Match made in heaven
Oni’s Chicken & Waffles5015 Stockton Blvd.
Sacramento, CA 95820
Restaurants on Stockton Boulevard are often fairly no-frills operations, and Oni’s Chicken & Waffles is no exception. The décor is unremarkable: water-stained ceiling tiles, black-backed banquettes, a sign requesting that you end your cell-phone call before ordering, and—well, maybe this is remarkable—no TV.
As for the menu, the name of the restaurant pretty much says it all. There is chicken, in this case crisp-fried, surprisingly delicate wings, and there are waffles. And, oh yeah, sides: mac and cheese, candied yams, collard greens, green beans, corn. You can go for breakfast, for lunch or for dinner, and that’s still pretty much the menu, though at breakfast you can get eggs, and at other services you can get red beans and rice or fish and grits—which I totally want to go back for. I don’t run across grits every day.
On this visit, however, chicken and waffles seemed obligatory; I find that generally, if a restaurant puts the title of a dish in its very name, it behooves you to order that dish. I started off with a glass of iced tea, which did not give me very high hopes. It was supersweet, of which I am not a fan, but I could have forgiven that if it hadn’t also tasted strongly of some kind of artificial lemon flavor. (Most of the other drinks available are in cans or bottles: Snapple, sodas and so on.)
Things perked up, however, when the chicken and waffles arrived—at a fairly leisurely but not overly slow pace. The place seemed like a one-woman show, at least when we were there for an admittedly not-very-busy lunch service; the same person was doing the cooking and the serving, competently in both cases. You can watch the waffle irons in action, as they’re right up front and look appropriately weathered. The waffles come out big and flat (as opposed to deeply hatch-marked Belgian-style types), faintly sweet and with a nutmeggy spice flavor that I think may actually have been mace (which is closely related to nutmeg). Crisply browned at the edges, just like the fried chicken itself, the waffles barely needed syrup or the cup of melted butter the server/cook brought out to accompany them—which is not to say I didn’t deploy both, because, well, syrup and butter are good. They also offer strawberry syrup and butter pecan syrup—those seemed like overkill at lunch, but if I go back for breakfast, I’m totally trying them.
The chicken wings, three per order, had a sparing, almost lacy flour-based breading clinging to the flavorful skin, and they were tender inside with that distinctive, slippery, juicy fried-chicken quality. Of course, the highly gnaw-able wing tips didn’t have that; they were all about the fry, which was peppery but not overwhelming. Wings are the only game here, and I’d kind of like to taste what they’d do with a nice juicy thigh or a drumstick, but the wings left me pretty happy.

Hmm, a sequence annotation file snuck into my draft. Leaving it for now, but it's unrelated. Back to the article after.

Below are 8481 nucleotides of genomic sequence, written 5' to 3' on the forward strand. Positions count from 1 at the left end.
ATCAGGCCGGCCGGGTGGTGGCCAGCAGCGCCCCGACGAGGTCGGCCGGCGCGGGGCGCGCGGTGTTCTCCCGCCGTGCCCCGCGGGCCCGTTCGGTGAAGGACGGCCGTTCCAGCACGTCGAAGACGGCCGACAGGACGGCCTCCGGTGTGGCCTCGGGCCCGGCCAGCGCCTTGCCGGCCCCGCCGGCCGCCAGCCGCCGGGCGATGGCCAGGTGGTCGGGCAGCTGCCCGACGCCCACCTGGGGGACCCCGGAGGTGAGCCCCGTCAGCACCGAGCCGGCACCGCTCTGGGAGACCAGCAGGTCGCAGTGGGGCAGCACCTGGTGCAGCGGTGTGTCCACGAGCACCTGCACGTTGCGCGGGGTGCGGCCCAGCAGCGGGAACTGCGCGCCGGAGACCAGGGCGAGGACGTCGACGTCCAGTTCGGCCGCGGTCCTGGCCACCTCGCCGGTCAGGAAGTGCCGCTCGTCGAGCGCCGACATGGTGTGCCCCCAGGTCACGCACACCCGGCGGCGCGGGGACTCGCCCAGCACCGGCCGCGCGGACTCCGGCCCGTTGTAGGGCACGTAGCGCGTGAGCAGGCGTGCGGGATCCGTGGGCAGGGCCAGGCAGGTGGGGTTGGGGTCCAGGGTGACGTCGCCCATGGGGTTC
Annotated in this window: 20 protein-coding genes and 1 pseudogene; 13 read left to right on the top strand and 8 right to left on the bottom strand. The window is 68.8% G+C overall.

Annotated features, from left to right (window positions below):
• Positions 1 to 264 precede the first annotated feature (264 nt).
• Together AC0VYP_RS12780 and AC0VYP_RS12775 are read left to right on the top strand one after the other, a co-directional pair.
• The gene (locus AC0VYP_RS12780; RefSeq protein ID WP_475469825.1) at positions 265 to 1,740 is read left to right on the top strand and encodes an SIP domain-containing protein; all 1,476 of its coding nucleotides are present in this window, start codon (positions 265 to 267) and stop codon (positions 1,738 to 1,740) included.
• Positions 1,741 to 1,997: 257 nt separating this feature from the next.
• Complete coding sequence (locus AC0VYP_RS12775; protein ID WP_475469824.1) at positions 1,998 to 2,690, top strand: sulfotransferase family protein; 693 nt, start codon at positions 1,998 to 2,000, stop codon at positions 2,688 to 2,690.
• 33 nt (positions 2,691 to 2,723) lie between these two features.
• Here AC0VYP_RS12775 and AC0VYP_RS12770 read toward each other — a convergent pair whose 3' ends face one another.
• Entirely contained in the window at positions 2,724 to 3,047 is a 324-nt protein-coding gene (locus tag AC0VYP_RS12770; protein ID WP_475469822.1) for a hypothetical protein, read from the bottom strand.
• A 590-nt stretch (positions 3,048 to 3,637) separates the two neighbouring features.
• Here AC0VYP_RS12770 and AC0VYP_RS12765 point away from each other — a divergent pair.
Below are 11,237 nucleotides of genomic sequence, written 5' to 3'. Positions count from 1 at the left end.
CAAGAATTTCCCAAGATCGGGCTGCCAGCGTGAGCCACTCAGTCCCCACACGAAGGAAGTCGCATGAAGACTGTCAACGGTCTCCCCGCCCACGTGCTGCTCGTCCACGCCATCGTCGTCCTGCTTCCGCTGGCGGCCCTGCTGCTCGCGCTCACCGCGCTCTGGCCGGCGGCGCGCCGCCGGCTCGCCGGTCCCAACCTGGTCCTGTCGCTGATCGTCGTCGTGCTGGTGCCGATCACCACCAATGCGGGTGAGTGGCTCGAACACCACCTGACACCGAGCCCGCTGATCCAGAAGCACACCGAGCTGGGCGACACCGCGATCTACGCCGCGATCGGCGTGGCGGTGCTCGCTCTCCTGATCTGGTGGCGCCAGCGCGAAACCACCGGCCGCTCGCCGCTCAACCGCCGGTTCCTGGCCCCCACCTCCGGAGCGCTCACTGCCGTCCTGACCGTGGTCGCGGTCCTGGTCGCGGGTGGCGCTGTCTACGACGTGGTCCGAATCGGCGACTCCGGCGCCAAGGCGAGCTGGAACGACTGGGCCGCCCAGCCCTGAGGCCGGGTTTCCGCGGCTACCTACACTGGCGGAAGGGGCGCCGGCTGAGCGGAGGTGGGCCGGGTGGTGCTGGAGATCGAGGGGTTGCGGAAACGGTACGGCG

So that’s the chicken and waffles. What, then, of the sides? My friend actually made a meal of just sides and a waffle, ordering the mac and cheese, on which Oni’s bases a claim to fame. It is good, indeed, studded with melty deposits of real cheese, plenty of cheddar flavor and creamy sauce around the soft elbow macaroni. I was less taken with the candied yams, which were one-dimensionally sweet, but I have to admit that candied yams are not really my cup of tea. If you like the Thanksgiving side dish with the marshmallows, you’ll probably like this marshmallowless but brown-sugar-rich version.
I was more enamored of the slightly tangy collard greens, fine-chopped and rich in pot liquor. These were cooked to softness but retained their green color, a modestly fresh flavor and a mild bite, but not too much bitterness. Similarly, the soft, well-cooked, and juicy red beans and rice had a nice vinegary tang to them, and shreds of tender meat flavoring them. My only complaint about them was the exceptionally dull rice itself; the beans tasted delicious, but too many restaurants now seem to be all over the converted-type rice, which lacks body and rice flavor.
We ended the meal with a dish of peach cobbler (pecan pie and pound cake are also available), which was a bit of a disappointment: too sweet, with tons of doughy, gummy, sugar-sticky topping with a strong hint of clove spicing was the cement around not enough peaches—and they seemed to be canned at that. I know there’s a place in the world for canned peaches, and I like them just fine in many cases, but I had eaten a really lovely fresh, ripe peach at breakfast, and the memory of it made the too-firm, sugary wedges pale in comparison. That minor problem, though, would be obviated by going for breakfast—perhaps the best time for chicken and waffles, especially if you are nursing a mild hangover. Stick to the eponymous basics at Oni’s, and it will do right by you.